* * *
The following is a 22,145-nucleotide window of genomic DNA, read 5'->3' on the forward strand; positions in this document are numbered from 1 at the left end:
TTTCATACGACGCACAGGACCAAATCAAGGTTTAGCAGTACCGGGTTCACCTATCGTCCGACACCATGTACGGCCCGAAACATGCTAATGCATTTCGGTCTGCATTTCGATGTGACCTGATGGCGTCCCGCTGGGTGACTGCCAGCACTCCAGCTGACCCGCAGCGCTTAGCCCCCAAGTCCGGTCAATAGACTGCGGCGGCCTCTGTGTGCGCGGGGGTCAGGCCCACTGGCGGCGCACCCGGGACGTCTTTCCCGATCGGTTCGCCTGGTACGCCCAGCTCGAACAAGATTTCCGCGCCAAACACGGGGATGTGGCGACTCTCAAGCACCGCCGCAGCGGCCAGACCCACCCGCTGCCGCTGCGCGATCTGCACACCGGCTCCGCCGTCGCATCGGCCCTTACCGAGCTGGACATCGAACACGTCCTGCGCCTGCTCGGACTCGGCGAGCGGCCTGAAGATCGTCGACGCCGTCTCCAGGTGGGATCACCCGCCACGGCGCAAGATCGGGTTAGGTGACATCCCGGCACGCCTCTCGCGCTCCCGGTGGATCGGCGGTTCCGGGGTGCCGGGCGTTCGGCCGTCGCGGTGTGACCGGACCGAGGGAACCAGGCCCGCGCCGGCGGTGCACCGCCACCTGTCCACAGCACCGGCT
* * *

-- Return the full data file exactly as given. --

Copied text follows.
The following is a 22,145-nucleotide window of genomic DNA, read 5'->3' on the forward strand; positions in this document are numbered from 1 at the left end:
TTTCATACGACGCACAGGACCAAATCAAGGTTTAGCAGTACCGGGTTCACCTATCGTCCGACACCATGTACGGCCCGAAACATGCTAATGCATTTCGGTCTGCATTTCGATGTGACCTGATGGCGTCCCGCTGGGTGACTGCCAGCACTCCAGCTGACCCGCAGCGCTTAGCCCCCAAGTCCGGTCAATAGACTGCGGCGGCCTCTGTGTGCGCGGGGGTCAGGCCCACTGGCGGCGCACCCGGGACGTCTTTCCCGATCGGTTCGCCTGGTACGCCCAGCTCGAACAAGATTTCCGCGCCAAACACGGGGATGTGGCGACTCTCAAGCACCGCCGCAGCGGCCAGACCCACCCGCTGCCGCTGCGCGATCTGCACACCGGCTCCGCCGTCGCATCGGCCCTTACCGAGCTGGACATCGAACACGTCCTGCGCCTGCTCGGACTCGGCGAGCGGCCTGAAGATCGTCGACGCCGTCTCCAGGTGGGATCACCCGCCACGGCGCAAGATCGGGTTAGGTGACATCCCGGCACGCCTCTCGCGCTCCCGGTGGATCGGCGGTTCCGGGGTGCCGGGCGTTCGGCCGTCGCGGTGTGACCGGACCGAGGGAACCAGGCCCGCGCCGGCGGTGCACCGCCACCTGTCCACAGCACCGGCT